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Being a Good Ally for LGBTQ Christians

Everyone needs allies. The heart of the Methodist faith is our interdependence on others to make us, and keep us, Christian. When individuals and groups face discrimination, exclusion and violence, it is even more important that those on the sidelines intervene rather than simply remain bystanders. As the United Methodist General Conference gets underway, the Religious Institute has produced what I think is an amazingly insightful guide for those who want to be helpful and not harmful It bears a careful read, but I was struck by three aspects in particular: Don’t try to fix it Speak up but not over LGBTQ people Actions speak louder than words. I’ve written before about the tendency for other

An African Voice

How often do I hear, when leading conversations about same-sex relationshiops in the Church, one (white) participant exclaim: 'What about the Africans?' When gently challenged, said advocate usually has not consulted any particular African Christian but is sure that 'they' all think the same. When further challenged about how they incorporate the views of African Christians into their thinking about other issues, there is often the admission that they don't. 'The Africans' has become a way for some white conversative Christians to employ white guilt to prevent change in Western Churches. It is nothing short of neocolonialism, once again exploiting people in other continents for the advantage

Borderline

Borders are big news! On one side of the Atlantic, it is about closing one down, on the other, keeping one open. I was one of the lucky ones growing up in Northern Ireland during the Troubles. Apart from a fire-bomb that destroyed our fleapit of a cinema in the late 70s, I saw very little of the violence that plagued other parts of the country. Only on shopping visits to Belfast did I encounter the reality of troops on the street and heavily armed police checkpoints. But I do remember occasional visits ‘down South’, crossing the border into Louth or Monaghan and encountering a lone British soldier on a country road, flagging down approaching traffic. Of course, they weren’t alone - a keen ey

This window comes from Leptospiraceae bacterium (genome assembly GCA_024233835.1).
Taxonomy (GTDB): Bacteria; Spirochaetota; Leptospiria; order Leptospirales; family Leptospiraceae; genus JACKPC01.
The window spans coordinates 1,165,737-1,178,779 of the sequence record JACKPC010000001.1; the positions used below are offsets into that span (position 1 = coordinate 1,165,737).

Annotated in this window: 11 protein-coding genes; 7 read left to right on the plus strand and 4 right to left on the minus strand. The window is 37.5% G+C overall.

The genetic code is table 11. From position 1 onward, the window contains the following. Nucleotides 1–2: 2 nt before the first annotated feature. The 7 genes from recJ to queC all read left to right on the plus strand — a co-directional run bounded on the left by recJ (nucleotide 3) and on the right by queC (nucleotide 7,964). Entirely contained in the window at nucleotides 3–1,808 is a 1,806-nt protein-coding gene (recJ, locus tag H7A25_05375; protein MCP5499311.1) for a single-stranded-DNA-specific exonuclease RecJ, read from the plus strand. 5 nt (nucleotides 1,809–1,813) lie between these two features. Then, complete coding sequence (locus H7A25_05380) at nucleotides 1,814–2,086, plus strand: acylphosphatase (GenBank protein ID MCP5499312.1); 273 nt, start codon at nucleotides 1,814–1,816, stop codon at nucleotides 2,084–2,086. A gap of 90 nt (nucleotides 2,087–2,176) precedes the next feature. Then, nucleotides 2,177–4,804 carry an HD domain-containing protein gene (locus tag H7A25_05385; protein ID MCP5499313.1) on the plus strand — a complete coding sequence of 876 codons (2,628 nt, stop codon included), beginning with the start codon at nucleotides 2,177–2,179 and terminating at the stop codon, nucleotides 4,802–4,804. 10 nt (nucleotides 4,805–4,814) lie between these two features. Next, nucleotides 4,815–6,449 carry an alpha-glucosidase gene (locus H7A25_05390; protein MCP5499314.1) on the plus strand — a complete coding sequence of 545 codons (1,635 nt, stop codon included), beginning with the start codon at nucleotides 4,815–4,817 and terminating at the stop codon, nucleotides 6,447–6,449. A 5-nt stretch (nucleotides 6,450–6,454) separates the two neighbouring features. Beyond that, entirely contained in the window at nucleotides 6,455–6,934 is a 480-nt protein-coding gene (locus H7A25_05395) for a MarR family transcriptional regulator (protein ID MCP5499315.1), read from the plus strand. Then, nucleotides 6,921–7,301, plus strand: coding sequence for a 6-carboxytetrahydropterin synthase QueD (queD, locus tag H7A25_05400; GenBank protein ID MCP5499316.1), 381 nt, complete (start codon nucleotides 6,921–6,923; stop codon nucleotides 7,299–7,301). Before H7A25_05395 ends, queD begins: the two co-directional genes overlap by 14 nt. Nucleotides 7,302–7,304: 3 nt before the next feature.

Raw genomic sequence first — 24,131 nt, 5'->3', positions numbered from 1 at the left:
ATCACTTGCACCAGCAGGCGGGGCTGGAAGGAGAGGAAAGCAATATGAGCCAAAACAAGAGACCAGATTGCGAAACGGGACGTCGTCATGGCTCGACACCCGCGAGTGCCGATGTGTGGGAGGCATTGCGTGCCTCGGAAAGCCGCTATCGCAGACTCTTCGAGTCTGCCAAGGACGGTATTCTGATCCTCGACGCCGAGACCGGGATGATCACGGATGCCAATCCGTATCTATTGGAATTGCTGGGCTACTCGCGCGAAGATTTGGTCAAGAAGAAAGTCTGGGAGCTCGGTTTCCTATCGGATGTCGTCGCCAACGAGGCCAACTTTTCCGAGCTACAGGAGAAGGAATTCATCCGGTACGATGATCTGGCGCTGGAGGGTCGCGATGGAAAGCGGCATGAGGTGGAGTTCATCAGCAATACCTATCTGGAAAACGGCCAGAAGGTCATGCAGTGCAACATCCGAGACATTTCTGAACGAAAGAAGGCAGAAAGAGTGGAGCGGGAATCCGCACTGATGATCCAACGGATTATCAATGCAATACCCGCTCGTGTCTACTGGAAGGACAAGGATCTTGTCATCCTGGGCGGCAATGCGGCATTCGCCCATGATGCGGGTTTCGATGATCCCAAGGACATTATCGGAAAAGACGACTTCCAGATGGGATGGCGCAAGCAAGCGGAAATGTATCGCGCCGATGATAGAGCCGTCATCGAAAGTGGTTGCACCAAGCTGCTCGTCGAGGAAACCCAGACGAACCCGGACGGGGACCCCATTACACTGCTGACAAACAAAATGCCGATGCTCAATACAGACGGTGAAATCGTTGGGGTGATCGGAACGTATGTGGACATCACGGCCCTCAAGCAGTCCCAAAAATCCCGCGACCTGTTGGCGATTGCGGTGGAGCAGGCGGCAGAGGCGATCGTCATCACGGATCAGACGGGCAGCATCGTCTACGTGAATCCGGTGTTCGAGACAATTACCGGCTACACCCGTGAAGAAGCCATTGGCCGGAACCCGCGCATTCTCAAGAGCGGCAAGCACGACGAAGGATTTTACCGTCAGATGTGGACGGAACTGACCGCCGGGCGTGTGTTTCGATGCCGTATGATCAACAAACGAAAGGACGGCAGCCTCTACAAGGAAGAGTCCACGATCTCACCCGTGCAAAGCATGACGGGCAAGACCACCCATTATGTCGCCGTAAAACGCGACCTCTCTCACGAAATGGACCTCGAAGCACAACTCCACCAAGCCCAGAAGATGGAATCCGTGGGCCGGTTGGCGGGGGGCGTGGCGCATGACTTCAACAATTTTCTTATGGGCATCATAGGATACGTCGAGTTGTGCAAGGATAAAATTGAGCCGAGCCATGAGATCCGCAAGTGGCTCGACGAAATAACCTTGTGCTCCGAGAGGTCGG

Brigid and Darlughdach

Today is the feast of SS Brigid and Darlughdach (DAR-le-da) and the first day of Spring in Ireland. Although I grew up there, it was only recently I realised that Brigid was one of Ireland’s patron saints, along with Patrick and Columba. Her story is a compelling one, especially for LGBTQ+ Christians who struggle to find themselves in the official histories of the Church. Yet here, in full view, is a 5th and 6th century woman who not only resists traditional marriage and the expectations of her day, but shares her life and her bed with another woman. So used are we to believing that same-sex relationships (of whatever sort) are a 20th century invention - and problem - that we fail to see the

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